|January 8, 1996
For Immediate Release
Revolutionary Mathematical Algorithm Replaces Conventional Trial and Error Methods
A researcher at The Johns Hopkins University Applied Physics Laboratory (APL) in Laurel, Md., has devised a breakthrough method for rapidly optimizing the performance of complex systems -- making them operate in the best and most efficient manner.
Jim Spall has developed an algorithm -- a series of mathematical steps -- that replaces current trial-and-error techniques with a radical approach that dramatically slashes the time to find a solution by factors of 1,000 or more in many practical problems, and makes it possible to tackle some problems that up to now have been out of reach.
Optimization problems abound in engineering, medicine, business, and in the physical and social sciences. They can deal with such diverse issues as missile propellant mixtures, medicine dosage levels, and economic investment policies.
Currently at APL Dr. Spall's algorithm is being applied to the thorny problem of setting a network of traffic signals in an urban area to obtain the most efficient vehicle flow. Conventional methods would require making many simplifying assumptions or trying millions of different combinations of settings that consider factors such as driver response, time of day, the weather, and scores of other variables in seeking the best answer -- if, in fact, it could be found this way.
Instead of changing variables one at a time and running test after test to see how the changes affect system performance, Spall's algorithm changes every variable at the same time -- what he calls "simultaneous perturbation stochastic approximation (SPSA)" -- by an amount that is determined randomly in a special way.
The system is then run and its performance evaluated. The evaluation indicates the direction toward improved system performance so that another set of systemwide, random changes can be made and tried. The process continues until system performance -- or any selected aspect of performance -- has reached an optimum.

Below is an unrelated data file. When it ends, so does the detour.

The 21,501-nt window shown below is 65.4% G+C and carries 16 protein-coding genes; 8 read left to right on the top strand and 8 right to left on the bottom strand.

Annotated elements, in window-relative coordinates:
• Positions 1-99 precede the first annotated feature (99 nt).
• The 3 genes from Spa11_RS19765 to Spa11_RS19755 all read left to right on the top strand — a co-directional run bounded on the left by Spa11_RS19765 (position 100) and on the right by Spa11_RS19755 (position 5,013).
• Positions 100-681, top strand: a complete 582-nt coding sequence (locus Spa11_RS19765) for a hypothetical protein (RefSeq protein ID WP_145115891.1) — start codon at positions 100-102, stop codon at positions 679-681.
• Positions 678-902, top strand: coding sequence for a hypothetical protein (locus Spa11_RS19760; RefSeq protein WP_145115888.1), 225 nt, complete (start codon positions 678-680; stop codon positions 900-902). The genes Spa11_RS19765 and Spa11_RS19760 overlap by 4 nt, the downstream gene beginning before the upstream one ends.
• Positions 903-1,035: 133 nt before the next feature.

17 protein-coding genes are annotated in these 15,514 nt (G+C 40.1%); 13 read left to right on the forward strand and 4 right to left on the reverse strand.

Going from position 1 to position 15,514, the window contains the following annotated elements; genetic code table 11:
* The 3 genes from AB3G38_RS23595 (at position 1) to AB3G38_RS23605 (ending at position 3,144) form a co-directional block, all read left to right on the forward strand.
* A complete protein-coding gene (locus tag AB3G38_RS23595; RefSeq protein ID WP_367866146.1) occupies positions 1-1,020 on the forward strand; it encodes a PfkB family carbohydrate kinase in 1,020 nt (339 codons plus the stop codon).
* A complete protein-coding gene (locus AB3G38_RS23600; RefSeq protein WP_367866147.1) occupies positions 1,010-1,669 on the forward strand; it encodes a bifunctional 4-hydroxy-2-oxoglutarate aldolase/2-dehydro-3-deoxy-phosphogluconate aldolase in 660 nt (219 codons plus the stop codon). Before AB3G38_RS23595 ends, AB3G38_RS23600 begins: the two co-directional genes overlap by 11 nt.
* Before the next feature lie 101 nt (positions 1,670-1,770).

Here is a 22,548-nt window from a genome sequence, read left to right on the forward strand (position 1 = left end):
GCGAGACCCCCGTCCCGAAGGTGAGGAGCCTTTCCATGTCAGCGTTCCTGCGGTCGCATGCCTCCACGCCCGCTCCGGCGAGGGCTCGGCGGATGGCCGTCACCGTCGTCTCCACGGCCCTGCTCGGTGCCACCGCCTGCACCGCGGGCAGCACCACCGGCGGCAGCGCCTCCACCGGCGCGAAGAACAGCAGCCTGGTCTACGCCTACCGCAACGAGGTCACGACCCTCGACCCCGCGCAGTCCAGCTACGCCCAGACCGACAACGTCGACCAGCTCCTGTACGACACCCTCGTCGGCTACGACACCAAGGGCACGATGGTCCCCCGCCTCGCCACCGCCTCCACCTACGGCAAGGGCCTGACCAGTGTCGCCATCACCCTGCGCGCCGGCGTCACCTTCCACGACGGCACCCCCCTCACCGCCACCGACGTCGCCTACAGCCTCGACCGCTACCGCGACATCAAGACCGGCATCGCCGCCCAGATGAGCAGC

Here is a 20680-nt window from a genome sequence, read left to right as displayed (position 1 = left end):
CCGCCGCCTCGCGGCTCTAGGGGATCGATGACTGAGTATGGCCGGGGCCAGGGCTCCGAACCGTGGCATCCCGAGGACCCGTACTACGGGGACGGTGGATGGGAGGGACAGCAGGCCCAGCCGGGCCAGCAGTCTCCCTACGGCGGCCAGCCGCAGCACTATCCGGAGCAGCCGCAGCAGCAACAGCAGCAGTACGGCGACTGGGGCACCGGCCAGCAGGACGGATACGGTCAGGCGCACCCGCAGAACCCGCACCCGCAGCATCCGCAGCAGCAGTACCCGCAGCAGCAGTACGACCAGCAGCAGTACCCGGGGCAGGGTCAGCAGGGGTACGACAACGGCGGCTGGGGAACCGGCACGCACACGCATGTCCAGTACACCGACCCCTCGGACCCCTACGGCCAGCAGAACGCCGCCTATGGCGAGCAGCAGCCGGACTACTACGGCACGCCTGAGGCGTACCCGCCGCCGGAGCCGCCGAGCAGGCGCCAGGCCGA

Spall says that the great power of the SPSA algorithm comes from the fact that one carefully chosen, simultaneous random change of all variables in a problem contains as much information for optimization as a full set of one-at-a-time changes of each of the variables -- the approach used in current optimization techniques.
Another benefit of the algorithm is its simplicity and ease with which it can be implemented. Spall says, "There's no need to build a detailed, mathematical model of the system you're working on in order to apply the procedure."
Spall discovered his breakthrough algorithm in 1985 as a result of a flaw in the mathematical equation he was working on for a submarine navigation problem. When he presented his new ideas, scientists in the field were skeptical because of the uncanny ability of the SPSA algorithm to obtain remarkable benefits despite its inherent simplicity and because it seemed to offer "something for nothing."
Since then, Spall and others have published a steady stream of technical papers that deepened understanding of the approach, and his algorithm is now widely accepted and used by researchers around the world.
Scientists at Kansai University in Japan are using the SPSA algorithm to design advanced pattern and character recognition systems, while engineers in Italy are using it to detect faults in a power plant.
At APL it's being used or evaluated in projects to schedule fleet vehicles, manage air traffic, extract information about the ion population near the Earth from magnetospheric images, optimize battle and weapons targeting strategies, and determine optimal doses for multiple drugs in treating a patient. Recently applied to the problem of finding the most efficient way to run a wastewater treatment plant, the SPSA algorithm did the job with 160 experiments, compared to 65,920 separate trial-and-error experiments using conventional methods. This represented a huge saving in labor and fuel costs.
APL is also using the algorithm in a joint project with scientists from Denmark to find the optimal placement of sensors that monitor the structural condition of a bridge.
Like other breakthrough discoveries, the more the Spall algorithm is used, the more uses are found for it.
For more information, contact APL Public Information Officer Helen Worth; phone: 240-228-5113 or 410-778-5113.
The Applied Physics Laboratory is an independent division of The Johns Hopkins University. Founded in 1942, the Laboratory has for more than 50 years conducted research and development primarily for national security and for nondefense projects of national and global significance. APL is located midway between Baltimore and Washington, D.C.